Using fermented talisay leaves, mixed with copper sulfate and ferrous sulfate, we were able to dye shades of rich black, grey, and yellow-green. The talisay dyed the raffia and abaca fibers very quickly and the results were incredible. Talisay is a very viable plant to use for natural dye because it grows wildly around the Philippines and can grow very easily in a variety of soils




Using the atsuete we bought from Divisoria we dyed the raffia and abaca a vibrant shade of orange. Although the color appears very strong, atsuete is not colorfast, which makes it a more difficult dye to work with.


 Indigo powder from NTFP, Non Timber Forest Products, was combined with sodium hydrosulfite and sodium hydroxide to get shades of blue. We were able to get a darker shade of blue by dipping the fibers into the dye bath multiple times before it oxidized. Indigo is also a viable natural dye because it does’t require any mordant prior to dyeing, and is very colorfast.

Turmeric gives vibrant yellow shades, but is not very colorfast.


The hardwood from sapang, also known as sibukow, was boiled to extract red dye. Depending on the mordant you use sapang can give red or purples shades. Sapang also dyes vibrant shades but is not colorfast. It is also a difficult dye to harvest because only the hardwood is used for the dye extraction.

IMG_4465 IMG_3999

Using Mahogany bark we were able to dye rusty brown shades. The mahogany bark is Rudy’s favorite plant to dye with, however he explained that it is not as color fast as talisay and indigo.

While we left PTRI with a lot of new natural dye knowledge, we also left feeling a bit confused on how we would be able replicate our results in Bohol. A majority of the natural dye recipes involved chemicals and minerals such as acedic acid, sodium chloride, soda ash, copper sulfate, and ferrous sulfate to fix the dye to the fiber and make the colors brighter. Not only were we unsure we would be able to find these chemicals on Bohol, but we also questioned how “natural” this process was becoming.

4. Bought indigo powder produced by NTFP, Non Timber Forest Products in Quezon City. During our collaboration with the Tubigon Loom Weavers, we plan on teaching them how to use the Indigo powder. Indigo is a viable dye because the indigo bath can keep up to 1 year, requires no mordant, and gives a wide variety of blue shades.


3. Attended the opening event of FITE, The International Festival of Extraordinary Textiles. The opening was a lively event with a fashion show, exhibition of traditional textiles and contemporary creations, and some fancy hors d’oeuvres. During the week long festival we attended a bamboo weaving workshop given by master weaver Ueno Masao, and a lecture by Anna Paini, Professor of Cultural Anthropology – University of Verona, on the re-appropriation of mission dresses by Kanak women.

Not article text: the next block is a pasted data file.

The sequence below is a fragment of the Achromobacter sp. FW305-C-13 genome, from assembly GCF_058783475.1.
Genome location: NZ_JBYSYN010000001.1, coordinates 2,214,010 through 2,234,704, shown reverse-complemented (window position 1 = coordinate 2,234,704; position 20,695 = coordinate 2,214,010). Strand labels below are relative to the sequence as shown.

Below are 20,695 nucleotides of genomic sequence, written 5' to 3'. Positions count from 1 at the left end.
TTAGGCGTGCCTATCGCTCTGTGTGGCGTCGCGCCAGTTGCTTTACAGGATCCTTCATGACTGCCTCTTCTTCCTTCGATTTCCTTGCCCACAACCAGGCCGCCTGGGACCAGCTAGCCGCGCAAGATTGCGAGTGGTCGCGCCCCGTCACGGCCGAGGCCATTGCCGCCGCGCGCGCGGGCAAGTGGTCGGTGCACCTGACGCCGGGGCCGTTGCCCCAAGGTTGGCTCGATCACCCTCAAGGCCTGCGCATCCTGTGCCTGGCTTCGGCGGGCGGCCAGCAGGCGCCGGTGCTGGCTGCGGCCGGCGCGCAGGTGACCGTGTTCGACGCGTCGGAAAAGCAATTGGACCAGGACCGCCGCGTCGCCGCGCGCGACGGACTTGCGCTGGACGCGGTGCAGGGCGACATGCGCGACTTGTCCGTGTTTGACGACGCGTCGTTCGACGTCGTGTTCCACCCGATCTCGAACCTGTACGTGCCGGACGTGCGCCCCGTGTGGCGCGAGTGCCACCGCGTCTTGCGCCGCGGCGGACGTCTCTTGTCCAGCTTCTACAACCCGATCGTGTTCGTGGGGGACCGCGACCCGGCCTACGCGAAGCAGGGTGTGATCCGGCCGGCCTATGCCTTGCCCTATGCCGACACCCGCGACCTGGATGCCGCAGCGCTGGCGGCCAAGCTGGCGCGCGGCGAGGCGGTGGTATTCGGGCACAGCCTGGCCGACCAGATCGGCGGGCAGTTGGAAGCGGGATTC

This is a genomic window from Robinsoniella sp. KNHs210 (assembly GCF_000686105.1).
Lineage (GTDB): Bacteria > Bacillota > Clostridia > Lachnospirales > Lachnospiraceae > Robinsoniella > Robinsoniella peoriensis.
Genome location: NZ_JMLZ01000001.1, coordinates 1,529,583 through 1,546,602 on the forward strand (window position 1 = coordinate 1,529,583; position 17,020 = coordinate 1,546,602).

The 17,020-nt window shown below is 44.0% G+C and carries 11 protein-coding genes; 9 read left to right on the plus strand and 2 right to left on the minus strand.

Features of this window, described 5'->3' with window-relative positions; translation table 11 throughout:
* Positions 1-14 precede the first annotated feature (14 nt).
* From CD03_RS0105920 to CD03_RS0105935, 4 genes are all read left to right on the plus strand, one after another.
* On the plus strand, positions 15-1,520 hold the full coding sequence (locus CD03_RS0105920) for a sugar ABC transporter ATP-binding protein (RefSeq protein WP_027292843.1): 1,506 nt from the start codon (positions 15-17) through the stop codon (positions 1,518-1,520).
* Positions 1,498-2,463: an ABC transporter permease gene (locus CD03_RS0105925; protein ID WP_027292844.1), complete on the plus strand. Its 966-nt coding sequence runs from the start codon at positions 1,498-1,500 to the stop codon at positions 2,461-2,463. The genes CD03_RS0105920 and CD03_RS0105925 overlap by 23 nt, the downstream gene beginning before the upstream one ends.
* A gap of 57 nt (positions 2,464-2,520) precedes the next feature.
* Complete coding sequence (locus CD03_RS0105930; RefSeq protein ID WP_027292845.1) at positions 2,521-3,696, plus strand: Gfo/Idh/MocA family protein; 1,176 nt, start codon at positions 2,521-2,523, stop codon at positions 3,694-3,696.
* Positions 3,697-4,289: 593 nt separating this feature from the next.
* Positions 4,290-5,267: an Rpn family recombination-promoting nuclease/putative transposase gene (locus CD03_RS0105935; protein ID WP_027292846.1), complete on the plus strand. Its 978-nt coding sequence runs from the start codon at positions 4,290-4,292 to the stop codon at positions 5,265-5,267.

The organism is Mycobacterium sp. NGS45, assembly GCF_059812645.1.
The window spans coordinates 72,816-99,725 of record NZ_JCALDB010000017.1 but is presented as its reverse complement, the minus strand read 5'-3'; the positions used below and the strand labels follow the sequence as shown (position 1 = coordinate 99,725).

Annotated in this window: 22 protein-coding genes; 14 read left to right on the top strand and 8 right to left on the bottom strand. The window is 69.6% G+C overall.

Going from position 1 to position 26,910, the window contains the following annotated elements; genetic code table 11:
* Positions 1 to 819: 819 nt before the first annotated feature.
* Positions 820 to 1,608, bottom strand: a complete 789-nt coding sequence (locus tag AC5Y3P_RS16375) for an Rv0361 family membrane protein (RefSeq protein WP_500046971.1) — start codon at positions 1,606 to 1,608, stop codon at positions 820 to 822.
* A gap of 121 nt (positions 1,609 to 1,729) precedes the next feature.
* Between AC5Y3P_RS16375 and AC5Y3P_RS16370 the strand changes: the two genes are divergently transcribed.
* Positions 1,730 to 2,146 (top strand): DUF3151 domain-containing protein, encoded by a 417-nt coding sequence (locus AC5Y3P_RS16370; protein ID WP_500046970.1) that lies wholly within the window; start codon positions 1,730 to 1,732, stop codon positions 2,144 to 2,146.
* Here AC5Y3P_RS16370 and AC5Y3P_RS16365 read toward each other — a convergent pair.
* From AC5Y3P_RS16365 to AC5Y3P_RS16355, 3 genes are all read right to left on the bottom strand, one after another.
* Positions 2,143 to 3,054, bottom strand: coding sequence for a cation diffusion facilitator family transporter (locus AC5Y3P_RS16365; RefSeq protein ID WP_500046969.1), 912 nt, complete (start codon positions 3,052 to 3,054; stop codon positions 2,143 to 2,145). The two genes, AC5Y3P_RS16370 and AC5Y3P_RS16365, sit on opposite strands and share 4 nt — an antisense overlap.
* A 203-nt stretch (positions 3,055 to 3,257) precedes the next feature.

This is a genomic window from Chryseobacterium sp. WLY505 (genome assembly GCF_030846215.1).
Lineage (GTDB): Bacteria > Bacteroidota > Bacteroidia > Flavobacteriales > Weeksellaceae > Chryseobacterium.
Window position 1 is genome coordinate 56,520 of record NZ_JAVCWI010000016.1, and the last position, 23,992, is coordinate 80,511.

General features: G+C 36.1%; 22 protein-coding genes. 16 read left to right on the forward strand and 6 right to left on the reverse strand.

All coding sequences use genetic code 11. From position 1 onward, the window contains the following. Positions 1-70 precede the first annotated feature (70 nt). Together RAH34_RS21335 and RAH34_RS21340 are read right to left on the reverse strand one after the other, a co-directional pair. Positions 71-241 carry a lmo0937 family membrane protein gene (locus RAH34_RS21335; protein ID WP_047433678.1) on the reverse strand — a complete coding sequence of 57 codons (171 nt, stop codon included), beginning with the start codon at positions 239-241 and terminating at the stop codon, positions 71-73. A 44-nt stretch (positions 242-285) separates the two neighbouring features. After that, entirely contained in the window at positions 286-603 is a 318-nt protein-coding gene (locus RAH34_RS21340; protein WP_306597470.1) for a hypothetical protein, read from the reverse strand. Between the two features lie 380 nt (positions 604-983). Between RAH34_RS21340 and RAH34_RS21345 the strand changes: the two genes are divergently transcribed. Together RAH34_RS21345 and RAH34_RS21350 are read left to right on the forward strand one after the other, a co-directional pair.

4. Packed our suitcases with our natural dye experiments, two kilos of Indigo powder, measuring tools, and small bags of chemicals curtesy of PTRI, and flew to Bohol, an island south of Manila!


For the second portion of our fellowship we are living on a small island 15 minutes from the Pandan port in Tubigon, Bohol and working with the Tubigon Multi Purpose Loom Weavers Cooperative. Tubigon is a small fishing town on the northern coast of Bohol. The Tubigon Loom Weavers Cooperative was established in 1993 by the Department of Trade and Industry to provide wives of fisherman, who would normally wait for their husbands to come home from sea, a steady source of work and income. Now due to overfishing and the destruction of coral reefs from the earthquake in 2013 this alternate income is vital for these families.


Morning rituals of mango, sticky rice, and cacao

Our journey traveling to co-op is always an adventure. We begin the journey by waking up early in the morning and taking a 10 minute boat ride to the Port of Pandan. From the port we walk 15 minutes through the Pandan Barangay (neighborhood, pronouced ba-rahn-guy), often welcomed by the excited children of the neighborhood. Once we get to the main road we take a tricycle (the local taxi, a motorcycle with adjoined metal seating enough for four people) to the Loom Weavers and start our day of weaving and dyeing. Each day at the co-op is full of new and exciting surprises.